The preprocessing step takes as input each raw text (i.e., in ScienceIE, a paragraph of a scientific article) as well as the location of all entities present in the text, and output several examples. Each example is represented as a list of tokens, each with four features: the relative positions of the two entity mentions, and their entity types and part-of-speech (POS) tags. Figure 1 shows an example from the ScienceIE corpus in the table on the left.

Sentence and token boundaries as well as POS tags are detected using the Stanford CoreNLP toolkit Manning et al. (2014), and every pair of entity mentions of the same type within each sentence boundary are considered to be of a potential relation. We also remove any references (e.g. [1, 2]) that are irrelevant to the task, and ensure that the sentences are not too long by eliminating the tokens before the beginning of the first entity mention and after the end of the second entity mention.

2.2 CNN architecture

Second, the CNN takes each preprocessed sentence as input, and predicts the relation between the two entities. The CNN architecture, illustrated in Figure 1, consists of four main layers, similar to the one used in text classification Collobert et al. (2011); Kim (2014); Lee and Dernoncourt (2016); Gehrmann et al. (2017).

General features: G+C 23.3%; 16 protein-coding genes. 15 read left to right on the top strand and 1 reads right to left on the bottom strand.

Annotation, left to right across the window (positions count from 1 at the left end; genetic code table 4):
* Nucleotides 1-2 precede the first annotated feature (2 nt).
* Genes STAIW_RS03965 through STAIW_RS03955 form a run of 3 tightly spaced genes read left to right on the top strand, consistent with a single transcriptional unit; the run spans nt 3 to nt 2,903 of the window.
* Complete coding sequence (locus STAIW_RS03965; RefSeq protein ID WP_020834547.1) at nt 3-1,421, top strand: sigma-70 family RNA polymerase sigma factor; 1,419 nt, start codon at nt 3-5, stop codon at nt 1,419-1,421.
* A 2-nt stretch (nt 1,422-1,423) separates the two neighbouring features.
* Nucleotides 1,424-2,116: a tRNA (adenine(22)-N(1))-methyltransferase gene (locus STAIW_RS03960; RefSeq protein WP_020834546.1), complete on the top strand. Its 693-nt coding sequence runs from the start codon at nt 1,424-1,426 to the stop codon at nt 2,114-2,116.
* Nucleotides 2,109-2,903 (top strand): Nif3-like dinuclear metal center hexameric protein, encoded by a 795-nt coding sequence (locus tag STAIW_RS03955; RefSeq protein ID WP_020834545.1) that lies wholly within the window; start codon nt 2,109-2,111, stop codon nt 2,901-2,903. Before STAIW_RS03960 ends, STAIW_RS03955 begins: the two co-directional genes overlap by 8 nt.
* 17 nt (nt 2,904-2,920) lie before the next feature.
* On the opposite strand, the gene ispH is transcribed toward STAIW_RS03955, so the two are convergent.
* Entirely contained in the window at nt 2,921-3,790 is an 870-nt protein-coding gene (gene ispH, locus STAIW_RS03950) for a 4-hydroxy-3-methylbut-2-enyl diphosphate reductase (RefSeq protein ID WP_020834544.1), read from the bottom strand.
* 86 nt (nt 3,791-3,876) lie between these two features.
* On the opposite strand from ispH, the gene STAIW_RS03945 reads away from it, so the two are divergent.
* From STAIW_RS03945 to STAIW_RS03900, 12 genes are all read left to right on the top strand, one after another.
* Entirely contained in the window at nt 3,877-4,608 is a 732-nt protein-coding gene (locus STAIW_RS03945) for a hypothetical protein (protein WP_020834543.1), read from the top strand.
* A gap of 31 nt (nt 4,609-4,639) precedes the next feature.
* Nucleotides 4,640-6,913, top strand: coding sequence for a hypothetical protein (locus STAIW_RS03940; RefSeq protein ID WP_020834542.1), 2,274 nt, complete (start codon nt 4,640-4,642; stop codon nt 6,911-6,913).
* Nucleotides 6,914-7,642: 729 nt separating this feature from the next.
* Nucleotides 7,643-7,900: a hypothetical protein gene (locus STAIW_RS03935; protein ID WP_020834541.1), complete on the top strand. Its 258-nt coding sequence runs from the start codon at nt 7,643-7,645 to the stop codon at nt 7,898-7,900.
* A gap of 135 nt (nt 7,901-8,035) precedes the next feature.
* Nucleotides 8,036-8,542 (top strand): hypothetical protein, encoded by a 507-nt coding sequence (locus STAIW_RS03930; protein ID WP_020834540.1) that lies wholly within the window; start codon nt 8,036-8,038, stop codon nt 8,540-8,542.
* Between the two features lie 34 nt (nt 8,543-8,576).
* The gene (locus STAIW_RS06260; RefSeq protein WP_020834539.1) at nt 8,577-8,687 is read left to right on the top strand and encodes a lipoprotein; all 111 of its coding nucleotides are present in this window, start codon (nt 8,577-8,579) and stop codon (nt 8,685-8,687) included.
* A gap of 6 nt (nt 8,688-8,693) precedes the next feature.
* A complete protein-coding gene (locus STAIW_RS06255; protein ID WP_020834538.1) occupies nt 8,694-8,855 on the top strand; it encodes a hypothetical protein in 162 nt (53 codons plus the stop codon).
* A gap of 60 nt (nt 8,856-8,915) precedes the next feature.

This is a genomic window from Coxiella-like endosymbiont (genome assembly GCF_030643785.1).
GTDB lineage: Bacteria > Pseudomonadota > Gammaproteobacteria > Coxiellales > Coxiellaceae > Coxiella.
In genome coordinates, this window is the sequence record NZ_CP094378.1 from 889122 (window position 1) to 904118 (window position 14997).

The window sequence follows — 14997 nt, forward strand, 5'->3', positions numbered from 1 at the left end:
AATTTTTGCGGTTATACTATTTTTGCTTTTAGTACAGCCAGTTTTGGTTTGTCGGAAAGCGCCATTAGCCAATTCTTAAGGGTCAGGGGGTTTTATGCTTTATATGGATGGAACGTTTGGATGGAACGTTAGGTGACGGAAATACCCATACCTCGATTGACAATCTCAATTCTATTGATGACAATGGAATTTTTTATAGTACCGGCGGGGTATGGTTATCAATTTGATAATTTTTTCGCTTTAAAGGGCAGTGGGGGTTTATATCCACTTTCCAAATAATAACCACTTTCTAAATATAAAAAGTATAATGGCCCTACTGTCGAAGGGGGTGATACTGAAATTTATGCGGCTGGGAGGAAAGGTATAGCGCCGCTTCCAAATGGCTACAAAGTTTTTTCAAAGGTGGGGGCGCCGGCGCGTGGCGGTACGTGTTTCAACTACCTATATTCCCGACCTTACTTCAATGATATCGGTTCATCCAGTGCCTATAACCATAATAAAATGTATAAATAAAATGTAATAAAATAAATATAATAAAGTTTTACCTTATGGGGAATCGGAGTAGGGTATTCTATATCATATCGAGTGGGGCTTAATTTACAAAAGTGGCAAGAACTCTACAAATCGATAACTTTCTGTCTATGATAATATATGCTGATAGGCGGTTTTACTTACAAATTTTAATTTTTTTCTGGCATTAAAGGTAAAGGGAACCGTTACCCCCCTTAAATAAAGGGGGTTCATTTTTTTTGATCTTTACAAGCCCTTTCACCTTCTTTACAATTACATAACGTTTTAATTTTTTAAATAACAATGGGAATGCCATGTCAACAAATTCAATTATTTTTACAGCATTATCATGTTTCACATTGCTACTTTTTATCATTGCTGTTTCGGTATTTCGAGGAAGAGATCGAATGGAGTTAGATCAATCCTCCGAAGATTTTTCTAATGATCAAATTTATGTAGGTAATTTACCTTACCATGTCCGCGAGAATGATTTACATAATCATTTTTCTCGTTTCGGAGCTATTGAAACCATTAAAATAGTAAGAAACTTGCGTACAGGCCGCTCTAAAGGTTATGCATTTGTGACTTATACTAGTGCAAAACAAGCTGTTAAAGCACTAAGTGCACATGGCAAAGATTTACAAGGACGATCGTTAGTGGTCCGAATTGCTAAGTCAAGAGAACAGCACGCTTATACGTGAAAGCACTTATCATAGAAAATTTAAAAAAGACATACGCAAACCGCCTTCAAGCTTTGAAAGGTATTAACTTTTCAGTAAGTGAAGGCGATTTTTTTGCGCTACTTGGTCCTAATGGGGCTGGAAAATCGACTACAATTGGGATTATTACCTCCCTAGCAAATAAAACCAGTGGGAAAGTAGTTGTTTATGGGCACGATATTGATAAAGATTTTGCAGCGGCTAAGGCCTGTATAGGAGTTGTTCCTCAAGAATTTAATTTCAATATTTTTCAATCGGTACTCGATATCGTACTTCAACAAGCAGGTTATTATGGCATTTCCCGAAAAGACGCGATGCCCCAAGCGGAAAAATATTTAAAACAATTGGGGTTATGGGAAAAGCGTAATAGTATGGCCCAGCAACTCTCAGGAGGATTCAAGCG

1. [noitemsep,leftmargin=*]

  2. the embedding layer converts each feature (word, relative positions 1 / 2, type of entity, and POS tag) into an embedding vector via a lookup table and concatenates them.

  3. the convolutional layer

    with ​ReLU activation transforms the embeddings into feature maps by sliding filters over the tokens.

  4. the max pooling layer takes the most effective feature in each feature map by applying the max operator.

  5. the fully connected layer

    with softmax activation outputs the probability of each relation.

annotation A (arg1) is a Hyponym of (rel) B (arg2)
order in text … A … B … … B … A …
strategy rel arg1 arg2 rel arg1 arg2
correct order Hypo A B Hypo A B
correct order Hypo A B Hypo A B
w/ neg. smpl. None B A None B A
fixed order Hypo A B Hyper B A
any order Hypo A B Hyper A B
Hyper B A Hypo B A
annotation A (arg) is a Synonym of (rel) B (arg)
order in text … A … B … … B … A …
strategy rel arg1 arg2 rel arg1 arg2